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"Local resident Belton Cooper - a WWII tank expert"

An article from Birmingham Post-Herald (Alabama) on 3/8/2005
By Pam Jones


Promotional lead on Metro/State front page:

When Lt. Belton Cooper saw how the German Panzer tanks were destroying the U.S. Sherman tanks during World War II, he knew something had to be done. As a member of the Army's Third Armored Division, Cooper saw to it that the tanks were reinforced with steel, concrete or any other substance his repair squadron could get its hands on. Later, Cooper recalled the experience in a book, "Death Traps: The Survival of an American Armored Division in World War II", published in 1998.

The article:

When Belton Cooper was a young boy growing up in Huntsville, he dreamed of building the world's first unsinkable battleship. The onset of World War II interrupted his naval architecture studies when he was commissioned an ordnance lieutenant in the Army's 3rd Armored Division.

Today, nearly 60 years after the war's conclusion, Cooper, 87, is considered the world's leading authority on the M4 Sherman tank, the workhorse of the American armored divisions, according to Martin Morgan, research historian at the National D-Day Museum in New Orleans.

Morgan recently interviewed Cooper, of Mountain Brook, for inclusion in the museum's collection of some 2,000 oral histories.

"Mr. Cooper is one of the people who show up on the radar" whenever World War II is mentioned, Morgan said. As the author of "Death Traps: The Survival of an American Armored Division in World War II," Cooper has appeared in several of The History Channel programs on the war, including "Suicide Missions: Tank Crews of World War II," based primarily on his 1998 memoir.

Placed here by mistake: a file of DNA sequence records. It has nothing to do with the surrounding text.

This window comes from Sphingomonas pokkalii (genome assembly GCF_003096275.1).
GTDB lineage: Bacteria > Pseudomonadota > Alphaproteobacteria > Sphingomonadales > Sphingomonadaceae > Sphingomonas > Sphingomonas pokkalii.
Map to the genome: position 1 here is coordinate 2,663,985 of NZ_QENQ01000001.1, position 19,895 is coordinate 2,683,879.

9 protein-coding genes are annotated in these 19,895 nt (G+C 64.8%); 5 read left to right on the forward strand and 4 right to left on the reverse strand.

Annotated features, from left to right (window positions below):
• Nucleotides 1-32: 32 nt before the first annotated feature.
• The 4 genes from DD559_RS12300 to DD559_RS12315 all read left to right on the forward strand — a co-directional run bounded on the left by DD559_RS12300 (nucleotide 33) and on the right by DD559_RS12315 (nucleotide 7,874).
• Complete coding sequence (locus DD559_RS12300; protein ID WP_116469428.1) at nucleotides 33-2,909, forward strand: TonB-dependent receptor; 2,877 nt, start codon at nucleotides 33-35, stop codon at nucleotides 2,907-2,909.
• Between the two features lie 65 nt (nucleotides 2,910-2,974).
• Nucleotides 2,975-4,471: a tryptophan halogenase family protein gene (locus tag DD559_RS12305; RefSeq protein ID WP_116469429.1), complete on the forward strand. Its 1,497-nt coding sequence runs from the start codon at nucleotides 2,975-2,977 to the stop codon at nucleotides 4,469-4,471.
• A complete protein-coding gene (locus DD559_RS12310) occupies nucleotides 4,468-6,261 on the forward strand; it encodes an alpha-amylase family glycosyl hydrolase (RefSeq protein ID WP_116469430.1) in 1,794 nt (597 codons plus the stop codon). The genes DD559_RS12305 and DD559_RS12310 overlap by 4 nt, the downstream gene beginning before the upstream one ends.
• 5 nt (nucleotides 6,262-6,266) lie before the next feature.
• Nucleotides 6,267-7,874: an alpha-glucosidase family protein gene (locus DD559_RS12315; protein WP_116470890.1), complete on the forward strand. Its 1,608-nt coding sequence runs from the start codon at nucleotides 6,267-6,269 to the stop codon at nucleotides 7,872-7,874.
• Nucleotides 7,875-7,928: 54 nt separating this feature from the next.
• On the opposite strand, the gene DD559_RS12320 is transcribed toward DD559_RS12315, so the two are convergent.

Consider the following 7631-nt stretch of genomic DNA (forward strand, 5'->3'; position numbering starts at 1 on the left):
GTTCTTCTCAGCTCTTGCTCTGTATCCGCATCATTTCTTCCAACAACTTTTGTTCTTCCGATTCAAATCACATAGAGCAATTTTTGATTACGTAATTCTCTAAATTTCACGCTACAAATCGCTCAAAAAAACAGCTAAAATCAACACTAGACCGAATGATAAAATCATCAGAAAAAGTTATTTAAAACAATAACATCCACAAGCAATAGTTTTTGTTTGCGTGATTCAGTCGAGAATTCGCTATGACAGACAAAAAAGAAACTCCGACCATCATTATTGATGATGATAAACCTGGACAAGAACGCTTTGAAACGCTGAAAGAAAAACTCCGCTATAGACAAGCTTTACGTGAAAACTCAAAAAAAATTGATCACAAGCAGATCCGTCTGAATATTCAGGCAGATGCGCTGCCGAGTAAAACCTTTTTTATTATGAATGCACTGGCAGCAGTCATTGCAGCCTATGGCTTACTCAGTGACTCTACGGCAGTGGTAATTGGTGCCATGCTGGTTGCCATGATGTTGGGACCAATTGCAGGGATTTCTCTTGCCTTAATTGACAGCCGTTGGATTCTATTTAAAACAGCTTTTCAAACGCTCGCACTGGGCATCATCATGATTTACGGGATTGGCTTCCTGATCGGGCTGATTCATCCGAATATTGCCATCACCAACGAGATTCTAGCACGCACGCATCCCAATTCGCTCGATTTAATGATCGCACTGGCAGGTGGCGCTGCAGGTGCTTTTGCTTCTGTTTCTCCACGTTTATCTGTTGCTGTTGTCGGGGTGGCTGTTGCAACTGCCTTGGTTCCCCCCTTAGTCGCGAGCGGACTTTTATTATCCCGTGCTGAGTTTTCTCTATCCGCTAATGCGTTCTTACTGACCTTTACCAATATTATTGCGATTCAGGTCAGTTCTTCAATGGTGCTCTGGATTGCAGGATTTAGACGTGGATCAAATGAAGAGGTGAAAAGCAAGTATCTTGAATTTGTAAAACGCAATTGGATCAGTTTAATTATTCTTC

"No one else out there is capable of filling us in on the information that he has," Morgan said.

Cooper's technical background allows him to explain why the battles between American tanks and their vastly superior German counterparts in northern Europe usually had an unhappy ending, he said.

Morgan expects Cooper's interview will be part of the museum's tank exhibit once its $150 million expansion is complete. The museum already owns a Sherman tank, and Morgan says he can envision Cooper's interview being part of that permanent exhibit.

On July 9,1944, Cooper's division went into combat 10 miles south of the Normandy beachhead. The Germans blocked out the first tank and severely damaged several others, including one in which the top of its turret was shot off and its gunner killed.

"I said that if the Germans could do that to our tanks, it was going to be awful. I was just devastated," Cooper recalls. "I said that somebody has got to report this to the American people and tell them how it really was."

It was at that moment the young engineer decided to write a book on his division's experience during the war. He kept copious notes on each of the hundreds of damaged tanks he and his maintenance men salvaged.

He also wrote down the often ingenious ways in which the soldiers adapted the tanks to make them more compatible with the German enemy.

"I had a little spiral notebook in which I would write the date, map coordinates and write the specs on damaged tanks, such as where it was hit, damages and if there were injuries," Cooper said., "Then I wrote a three-line description of every vehicle that was knocked out"

As a liaison officer with the 3rd Armored Division, Cooper was one of three lieutenants responsible for coordinating the night recovery, repair and evacuation of tanks damaged during daylight fighting.